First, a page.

In use, the juices or liquids from the food product resting on the pad 12 will tend to flow downwardly onto the bottom wall 14 of the tray and beneath the pad. The capillary action of the absorbent material in the mat 16 tends to lift these liquids into the pad where they are held out of contact with the food product. The upper sheet 18 prevents these absorbed liquids and any additives in the mat from directly contacting the food product, and the combination of the capillary action and the small size and construction of the openings 24 acts to retard the reverse flow of the liquids through the openings. Thus substantially all migration of the exuded liquids back to the food product is precluded, thereby significantly alleviating the problems of spoilage and discoloration. Further, the upper surface of the sheet 18 remains relatively clean and smooth in use thereby resulting in an aesthetically pleasing appearance.
FIGS. 8 and 9 illustrate a further embodiment of the present invention wherein the pad 12 as described above is disposed within a transparent flexible plastic bag 26 having a closeable end opening. The pad is disposed with the apertured bottom sheet 19 contacting the wall of the bag, and the food product B is preferably oriented so as to overlie the pad and rest upon the upper sheet 18. Thus the exuded liquids will flow downwardly and beneath the pad in the manner described above, where they are drawn into the mat and thus confined out of contact with the food product.
It has also been found that the pad 12 has separate utility as a hydrating or moisturizing device, whereby moisture may be provided to various food products, such as lettuce or mushrooms, while stored in a closed container or package. In particular, the pad may be thoroughly saturated by dipping in water, and then placed in the food container or package. The water in the pad will slowly vaporize, and pass outwardly through the openings 24 to thereby maintain a relatively high humidity level within the container or package.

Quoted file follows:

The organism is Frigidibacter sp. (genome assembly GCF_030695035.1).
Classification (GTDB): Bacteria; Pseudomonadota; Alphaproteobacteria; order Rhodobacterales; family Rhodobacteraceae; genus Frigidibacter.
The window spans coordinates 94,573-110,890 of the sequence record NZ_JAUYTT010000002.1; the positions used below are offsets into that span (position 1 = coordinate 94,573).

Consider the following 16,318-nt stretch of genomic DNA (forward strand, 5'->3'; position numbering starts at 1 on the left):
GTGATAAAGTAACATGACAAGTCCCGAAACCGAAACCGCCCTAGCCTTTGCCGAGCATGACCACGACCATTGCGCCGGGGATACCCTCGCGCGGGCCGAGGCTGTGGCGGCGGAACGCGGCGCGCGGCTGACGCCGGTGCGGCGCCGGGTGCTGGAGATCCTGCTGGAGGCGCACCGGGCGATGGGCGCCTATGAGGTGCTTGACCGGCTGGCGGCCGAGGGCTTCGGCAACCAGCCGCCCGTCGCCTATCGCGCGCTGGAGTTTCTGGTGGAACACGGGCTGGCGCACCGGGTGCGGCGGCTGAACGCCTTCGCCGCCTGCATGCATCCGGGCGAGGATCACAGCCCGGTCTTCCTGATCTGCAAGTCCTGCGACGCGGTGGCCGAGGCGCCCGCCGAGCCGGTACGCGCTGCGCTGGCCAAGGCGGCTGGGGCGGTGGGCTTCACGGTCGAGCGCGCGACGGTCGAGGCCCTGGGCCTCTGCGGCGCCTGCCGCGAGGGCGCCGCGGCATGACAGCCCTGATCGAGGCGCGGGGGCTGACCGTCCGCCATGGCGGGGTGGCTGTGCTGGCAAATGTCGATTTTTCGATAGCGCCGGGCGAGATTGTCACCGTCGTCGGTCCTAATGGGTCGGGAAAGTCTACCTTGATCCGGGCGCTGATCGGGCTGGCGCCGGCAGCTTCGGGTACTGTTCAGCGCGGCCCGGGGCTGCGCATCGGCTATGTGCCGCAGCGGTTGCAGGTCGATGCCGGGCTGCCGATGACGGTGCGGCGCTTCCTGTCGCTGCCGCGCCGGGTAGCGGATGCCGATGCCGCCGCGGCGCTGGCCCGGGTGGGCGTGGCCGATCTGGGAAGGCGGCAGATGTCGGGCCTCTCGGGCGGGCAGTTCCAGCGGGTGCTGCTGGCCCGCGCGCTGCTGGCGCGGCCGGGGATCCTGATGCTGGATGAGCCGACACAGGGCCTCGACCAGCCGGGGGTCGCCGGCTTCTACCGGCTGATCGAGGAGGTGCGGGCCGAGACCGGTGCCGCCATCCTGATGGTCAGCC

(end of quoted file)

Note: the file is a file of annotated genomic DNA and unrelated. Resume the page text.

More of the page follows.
In the drawings and specification, there has been set forth a preferred embodiment of the invention, and although specific terms are employed, they are used in a generic and descriptive sense only and not for purposes of limitation.
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|U.S. Classification||206/204, 426/124, 206/205, 239/56|
|Oct 19, 1983||AS||Assignment|
Owner name: SEALED AIR CORPORATION SADDLE BROOK NJ A CORP OF D
Free format text: ASSIGNMENT OF ASSIGNORS INTEREST.;ASSIGNOR:MILLER ALAN H.;REEL/FRAME:004179/0910
Effective date: 19831005
|May 5, 1986||AS||Assignment|
Owner name: SEALED AIR CORPORATION, A CORP. OF DE.
Free format text: MERGER;ASSIGNOR:CELLU-PRODUCTS COMPANY;REEL/FRAME:004543/0232
|Oct 27, 1986||FPAY||Fee payment|
Year of fee payment: 4
|May 17, 1989||AS||Assignment|
Owner name: BANKERS TRUST COMPANY, AS COLLATERAL AGENT, NEW YO
Free format text: SECURITY INTEREST;ASSIGNOR:SEALED AIR CORPORTION;REEL/FRAME:005178/0535
Effective date: 19890511
|Oct 19, 1990||FPAY||Fee payment|
Year of fee payment: 8
|Jul 11, 1994||AS||Assignment|
Owner name: SEALED AIR CORPORATION, NEW JERSEY
Free format text: RELEASE OF SECURITY INTEREST;ASSIGNOR:BANKERS TRUST COMPANY;REEL/FRAME:007050/0235
Effective date: 19940516
|Sep 26, 1994||FPAY||Fee payment|
Year of fee payment: 12